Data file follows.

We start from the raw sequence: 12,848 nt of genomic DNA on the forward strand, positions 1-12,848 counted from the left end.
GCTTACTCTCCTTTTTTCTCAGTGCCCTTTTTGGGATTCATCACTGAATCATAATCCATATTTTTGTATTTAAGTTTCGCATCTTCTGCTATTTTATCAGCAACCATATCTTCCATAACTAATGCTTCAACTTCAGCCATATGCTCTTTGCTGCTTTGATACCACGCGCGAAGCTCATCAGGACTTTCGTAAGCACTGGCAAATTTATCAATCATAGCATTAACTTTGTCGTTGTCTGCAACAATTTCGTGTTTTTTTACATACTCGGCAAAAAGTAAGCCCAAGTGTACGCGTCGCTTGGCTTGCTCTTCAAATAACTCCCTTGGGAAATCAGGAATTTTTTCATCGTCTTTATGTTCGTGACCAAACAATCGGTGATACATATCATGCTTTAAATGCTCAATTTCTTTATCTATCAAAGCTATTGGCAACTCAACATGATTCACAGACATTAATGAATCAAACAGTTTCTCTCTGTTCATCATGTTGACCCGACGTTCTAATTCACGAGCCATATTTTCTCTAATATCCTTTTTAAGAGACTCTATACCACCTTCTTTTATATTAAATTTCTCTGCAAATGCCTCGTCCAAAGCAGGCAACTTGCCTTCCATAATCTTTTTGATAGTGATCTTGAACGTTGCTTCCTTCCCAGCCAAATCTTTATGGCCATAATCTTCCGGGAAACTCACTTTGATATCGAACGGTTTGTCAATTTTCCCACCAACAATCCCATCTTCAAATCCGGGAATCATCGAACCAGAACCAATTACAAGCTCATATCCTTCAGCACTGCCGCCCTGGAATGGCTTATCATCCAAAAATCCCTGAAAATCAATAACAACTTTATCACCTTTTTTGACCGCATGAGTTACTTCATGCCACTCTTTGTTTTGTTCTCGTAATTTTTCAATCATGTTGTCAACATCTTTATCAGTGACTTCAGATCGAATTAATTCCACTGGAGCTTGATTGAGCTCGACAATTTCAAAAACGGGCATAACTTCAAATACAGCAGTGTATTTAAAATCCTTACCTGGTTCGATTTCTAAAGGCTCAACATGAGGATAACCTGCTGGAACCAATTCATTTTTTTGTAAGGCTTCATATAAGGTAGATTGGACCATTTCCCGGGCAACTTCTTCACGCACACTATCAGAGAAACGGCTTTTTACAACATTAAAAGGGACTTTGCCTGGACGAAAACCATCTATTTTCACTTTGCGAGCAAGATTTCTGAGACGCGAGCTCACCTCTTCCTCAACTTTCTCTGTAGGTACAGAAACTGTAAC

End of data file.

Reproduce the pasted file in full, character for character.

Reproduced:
We start from the raw sequence: 12,848 nt of genomic DNA on the forward strand, positions 1-12,848 counted from the left end.
GCTTACTCTCCTTTTTTCTCAGTGCCCTTTTTGGGATTCATCACTGAATCATAATCCATATTTTTGTATTTAAGTTTCGCATCTTCTGCTATTTTATCAGCAACCATATCTTCCATAACTAATGCTTCAACTTCAGCCATATGCTCTTTGCTGCTTTGATACCACGCGCGAAGCTCATCAGGACTTTCGTAAGCACTGGCAAATTTATCAATCATAGCATTAACTTTGTCGTTGTCTGCAACAATTTCGTGTTTTTTTACATACTCGGCAAAAAGTAAGCCCAAGTGTACGCGTCGCTTGGCTTGCTCTTCAAATAACTCCCTTGGGAAATCAGGAATTTTTTCATCGTCTTTATGTTCGTGACCAAACAATCGGTGATACATATCATGCTTTAAATGCTCAATTTCTTTATCTATCAAAGCTATTGGCAACTCAACATGATTCACAGACATTAATGAATCAAACAGTTTCTCTCTGTTCATCATGTTGACCCGACGTTCTAATTCACGAGCCATATTTTCTCTAATATCCTTTTTAAGAGACTCTATACCACCTTCTTTTATATTAAATTTCTCTGCAAATGCCTCGTCCAAAGCAGGCAACTTGCCTTCCATAATCTTTTTGATAGTGATCTTGAACGTTGCTTCCTTCCCAGCCAAATCTTTATGGCCATAATCTTCCGGGAAACTCACTTTGATATCGAACGGTTTGTCAATTTTCCCACCAACAATCCCATCTTCAAATCCGGGAATCATCGAACCAGAACCAATTACAAGCTCATATCCTTCAGCACTGCCGCCCTGGAATGGCTTATCATCCAAAAATCCCTGAAAATCAATAACAACTTTATCACCTTTTTTGACCGCATGAGTTACTTCATGCCACTCTTTGTTTTGTTCTCGTAATTTTTCAATCATGTTGTCAACATCTTTATCAGTGACTTCAGATCGAATTAATTCCACTGGAGCTTGATTGAGCTCGACAATTTCAAAAACGGGCATAACTTCAAATACAGCAGTGTATTTAAAATCCTTACCTGGTTCGATTTCTAAAGGCTCAACATGAGGATAACCTGCTGGAACCAATTCATTTTTTTGTAAGGCTTCATATAAGGTAGATTGGACCATTTCCCGGGCAACTTCTTCACGCACACTATCAGAGAAACGGCTTTTTACAACATTAAAAGGGACTTTGCCTGGACGAAAACCATCTATTTTCACTTTGCGAGCAAGATTTCTGAGACGCGAGCTCACCTCTTCCTCAACTTTCTCTGTAGGTACAGAAACTGTAAC